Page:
cross-linguistic patterns (which often are motivated by
cognitive factors OUTSIDE language--as Greenberg began to
show back in the 60s). The role of meaning in cognitive
linguistics is integral--both for acquisition and for
adult knowledge of grammatical patterns. Most of the
problems that UG theory is set up to solve are only
problems if we think that meaning plays no role in language
acquisition and use.

Michael Barlow has written a paper called "Corpora for
Theory and Practise" which is about how corpora reveal
patterns that data from pure intuition can never
reach--including frequency information that affects the
generalizations speakers draw (again, both as children and
as adults). It has a case study on reflexive marking in
English, which shows what the REAL patterns of reflexive
marking are that people are exposed to--which is quite
different from the kinds of examples UG linguists think up.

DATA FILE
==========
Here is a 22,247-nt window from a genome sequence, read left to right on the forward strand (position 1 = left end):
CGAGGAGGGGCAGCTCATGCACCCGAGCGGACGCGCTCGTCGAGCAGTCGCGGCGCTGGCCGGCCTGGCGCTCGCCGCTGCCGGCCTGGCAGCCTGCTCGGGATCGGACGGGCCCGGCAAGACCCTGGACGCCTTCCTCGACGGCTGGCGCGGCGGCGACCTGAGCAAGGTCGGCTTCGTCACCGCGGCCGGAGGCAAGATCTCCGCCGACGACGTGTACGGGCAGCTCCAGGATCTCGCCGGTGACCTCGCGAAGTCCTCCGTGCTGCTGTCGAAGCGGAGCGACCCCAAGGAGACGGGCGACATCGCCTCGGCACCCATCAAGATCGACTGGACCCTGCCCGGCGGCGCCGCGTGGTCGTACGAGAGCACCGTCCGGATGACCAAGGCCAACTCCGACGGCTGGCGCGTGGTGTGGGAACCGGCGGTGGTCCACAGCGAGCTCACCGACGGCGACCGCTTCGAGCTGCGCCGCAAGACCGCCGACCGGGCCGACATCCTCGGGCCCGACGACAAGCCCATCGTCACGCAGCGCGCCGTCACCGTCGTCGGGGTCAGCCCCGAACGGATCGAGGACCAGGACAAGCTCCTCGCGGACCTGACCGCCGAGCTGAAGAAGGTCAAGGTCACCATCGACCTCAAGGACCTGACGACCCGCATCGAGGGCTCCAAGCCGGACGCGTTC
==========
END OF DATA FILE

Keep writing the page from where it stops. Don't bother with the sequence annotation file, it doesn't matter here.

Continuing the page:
He presents a schema theory to describe the actual usage
data found with reflexives. (Recall that UG isn't about
usage anyway--language is somehow completely divorced from
what happens when speakers use and understand language).
Michael's paper will appear in the journal Corpus
Linguistics--but I'm sure he'd be glad to send you a copy: .

By the way, your example with 'comb' is not a good one, for
one thing because English doesn't use a reflexive marker
with that verb --we say 'She combs her hair'. A better
example would be 'hurt' which is probably the first
reflexive children hear in English. (English doesn't much
use the reflexive marker for 'middle verbs' of personal
grooming like 'wash'--these aren't good examples of
reflexives because they designate inherently reflexive
actions, which many languages, including English, keep
formally separate from true reflexives, which are those